Catherine Panter-Brick, Malcolm T. Smith
Cambridge University Press, Aug 3, 2000 - Social Science - 231 pages
The situation of children abandoned by adults, in foundling homes, sleeping rough in the streets, in refugee camps, and in other circumstances, attracts much political and journalistic attention, but surprisingly little from social scientists. As the editors of this volume point out, there is therefore not enough said about the varieties of experiences summarized as "abandonment." Nor has enough effort been put into studying the perspectives of children themselves on their situation. Situating the discourse on child abandonment in the more general field of debate on children, both historical and ethnographic, this book attempts to show that the presentations of "abandoned" children tend to take for granted ethnocentric ideas about what children can and should do, and about what their relationship should be with adults.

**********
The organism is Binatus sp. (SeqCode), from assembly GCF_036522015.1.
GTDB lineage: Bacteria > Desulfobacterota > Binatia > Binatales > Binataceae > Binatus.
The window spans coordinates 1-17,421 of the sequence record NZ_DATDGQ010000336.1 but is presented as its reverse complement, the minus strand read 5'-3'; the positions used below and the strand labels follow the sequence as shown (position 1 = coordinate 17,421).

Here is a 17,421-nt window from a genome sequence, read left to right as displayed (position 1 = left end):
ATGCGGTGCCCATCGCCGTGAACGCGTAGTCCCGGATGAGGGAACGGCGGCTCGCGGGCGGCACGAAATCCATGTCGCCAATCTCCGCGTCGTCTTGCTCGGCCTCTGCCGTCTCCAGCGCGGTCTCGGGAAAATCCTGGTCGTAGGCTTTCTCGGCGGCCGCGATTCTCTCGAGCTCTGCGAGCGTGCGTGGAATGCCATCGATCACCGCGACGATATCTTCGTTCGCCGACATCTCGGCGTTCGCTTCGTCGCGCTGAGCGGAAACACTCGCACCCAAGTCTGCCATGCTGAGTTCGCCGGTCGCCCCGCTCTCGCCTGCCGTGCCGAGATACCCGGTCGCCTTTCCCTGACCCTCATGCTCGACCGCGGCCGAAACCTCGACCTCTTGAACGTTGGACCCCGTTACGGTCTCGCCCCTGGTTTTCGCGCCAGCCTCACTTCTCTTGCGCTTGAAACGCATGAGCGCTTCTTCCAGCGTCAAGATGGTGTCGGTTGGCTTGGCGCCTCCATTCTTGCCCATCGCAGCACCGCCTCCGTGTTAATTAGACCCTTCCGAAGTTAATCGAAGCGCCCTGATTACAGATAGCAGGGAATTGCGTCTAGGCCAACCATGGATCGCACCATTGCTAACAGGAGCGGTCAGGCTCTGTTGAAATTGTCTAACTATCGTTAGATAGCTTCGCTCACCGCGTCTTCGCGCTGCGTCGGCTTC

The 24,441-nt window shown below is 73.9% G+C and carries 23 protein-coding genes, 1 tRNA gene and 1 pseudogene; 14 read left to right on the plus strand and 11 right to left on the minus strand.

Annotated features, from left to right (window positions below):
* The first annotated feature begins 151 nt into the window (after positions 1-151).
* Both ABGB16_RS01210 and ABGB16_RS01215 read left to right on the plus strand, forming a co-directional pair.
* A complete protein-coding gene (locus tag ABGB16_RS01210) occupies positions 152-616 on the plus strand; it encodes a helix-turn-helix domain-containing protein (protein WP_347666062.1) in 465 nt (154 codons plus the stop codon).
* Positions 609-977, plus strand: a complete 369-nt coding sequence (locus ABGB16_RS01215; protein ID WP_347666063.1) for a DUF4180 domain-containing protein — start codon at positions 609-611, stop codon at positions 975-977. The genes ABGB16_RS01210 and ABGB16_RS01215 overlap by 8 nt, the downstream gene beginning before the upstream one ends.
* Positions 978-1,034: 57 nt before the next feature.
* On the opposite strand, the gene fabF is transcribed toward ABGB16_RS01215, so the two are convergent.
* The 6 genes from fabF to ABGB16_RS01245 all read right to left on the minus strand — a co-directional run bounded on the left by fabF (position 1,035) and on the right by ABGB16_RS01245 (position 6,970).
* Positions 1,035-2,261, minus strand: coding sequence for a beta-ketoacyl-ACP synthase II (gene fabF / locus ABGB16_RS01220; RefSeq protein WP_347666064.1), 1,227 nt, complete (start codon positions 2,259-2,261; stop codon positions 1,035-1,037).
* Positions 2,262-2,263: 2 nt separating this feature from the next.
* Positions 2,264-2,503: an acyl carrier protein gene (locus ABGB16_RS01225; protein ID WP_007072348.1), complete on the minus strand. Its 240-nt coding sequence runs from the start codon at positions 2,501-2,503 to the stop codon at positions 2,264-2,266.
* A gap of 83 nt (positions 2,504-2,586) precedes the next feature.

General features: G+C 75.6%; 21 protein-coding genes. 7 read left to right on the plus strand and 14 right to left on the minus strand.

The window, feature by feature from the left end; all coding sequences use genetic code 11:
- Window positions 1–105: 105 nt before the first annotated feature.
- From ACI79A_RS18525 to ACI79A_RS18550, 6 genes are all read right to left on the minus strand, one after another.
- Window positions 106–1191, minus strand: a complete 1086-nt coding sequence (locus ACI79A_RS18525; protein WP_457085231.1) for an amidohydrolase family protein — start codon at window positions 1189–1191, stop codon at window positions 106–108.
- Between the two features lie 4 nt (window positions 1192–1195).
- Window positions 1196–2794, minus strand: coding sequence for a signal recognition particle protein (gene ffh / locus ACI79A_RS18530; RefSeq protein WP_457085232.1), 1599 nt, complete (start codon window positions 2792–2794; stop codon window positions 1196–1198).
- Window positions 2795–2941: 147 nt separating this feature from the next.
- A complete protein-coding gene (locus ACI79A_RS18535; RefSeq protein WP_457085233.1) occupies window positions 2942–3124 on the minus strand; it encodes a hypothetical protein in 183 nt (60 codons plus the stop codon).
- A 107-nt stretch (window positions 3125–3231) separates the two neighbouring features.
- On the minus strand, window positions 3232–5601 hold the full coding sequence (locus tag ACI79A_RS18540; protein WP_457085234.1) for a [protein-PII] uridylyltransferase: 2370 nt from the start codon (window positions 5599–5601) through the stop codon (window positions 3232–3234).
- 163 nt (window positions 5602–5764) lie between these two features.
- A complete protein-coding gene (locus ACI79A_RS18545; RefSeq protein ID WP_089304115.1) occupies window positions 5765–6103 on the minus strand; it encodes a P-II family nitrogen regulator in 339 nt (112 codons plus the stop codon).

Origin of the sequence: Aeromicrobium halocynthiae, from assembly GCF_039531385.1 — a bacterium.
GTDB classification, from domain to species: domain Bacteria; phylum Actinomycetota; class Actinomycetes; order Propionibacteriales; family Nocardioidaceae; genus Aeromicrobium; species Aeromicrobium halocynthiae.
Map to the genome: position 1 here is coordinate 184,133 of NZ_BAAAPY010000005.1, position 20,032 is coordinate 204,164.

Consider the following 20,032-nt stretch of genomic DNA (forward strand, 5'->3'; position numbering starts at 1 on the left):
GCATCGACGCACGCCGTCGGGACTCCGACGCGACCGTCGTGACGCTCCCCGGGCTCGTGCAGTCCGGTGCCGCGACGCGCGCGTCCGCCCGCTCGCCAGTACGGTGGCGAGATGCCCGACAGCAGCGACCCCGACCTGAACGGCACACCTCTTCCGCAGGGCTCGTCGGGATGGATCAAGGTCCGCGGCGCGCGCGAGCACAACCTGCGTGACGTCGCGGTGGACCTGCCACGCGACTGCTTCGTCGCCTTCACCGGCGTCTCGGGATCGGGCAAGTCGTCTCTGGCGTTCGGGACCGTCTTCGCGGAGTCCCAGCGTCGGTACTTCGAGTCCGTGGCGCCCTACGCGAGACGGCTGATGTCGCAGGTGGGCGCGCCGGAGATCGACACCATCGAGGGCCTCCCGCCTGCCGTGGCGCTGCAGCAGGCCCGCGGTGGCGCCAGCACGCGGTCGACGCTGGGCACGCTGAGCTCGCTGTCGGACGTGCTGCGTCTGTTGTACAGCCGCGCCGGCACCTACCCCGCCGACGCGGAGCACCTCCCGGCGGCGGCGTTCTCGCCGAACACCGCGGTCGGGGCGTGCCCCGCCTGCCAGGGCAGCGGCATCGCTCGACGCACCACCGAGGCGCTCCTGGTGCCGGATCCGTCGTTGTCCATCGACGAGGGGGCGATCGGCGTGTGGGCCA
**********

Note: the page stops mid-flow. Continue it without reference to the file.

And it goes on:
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aban abandoned children abuse adults areas Baan Nua babies behaviour Bhutan Bhutanese Bologna Bologna foundling boys Brazil camps cent centres Charnley child abandonment child prostitution childhood Chile cohorts communist context coping cultural Development economic ECPAT Ennew environment Europe experience external wet-nurses Florence foundling foster families foundling home foundling hospitals girls Greek Greek civil war homeless children household infant mortality institutions interventions Kathmandu Kertzer labour London ment migration mother Mozambique needs Nepal nineteenth century number of admissions number of children nurses Panter-Brick parents period perspective placement political poor poverty problem programme Prostitution in Thailand psychological rag-picker refugee relationships responsibility role rural Save the Children sense separated children sharecroppers situation sleep social society Spedale degli Innocenti strategies street child street children substitute families survival term Thailand tion UNICEF University Press urban Viazzo welfare Western wet-nurses women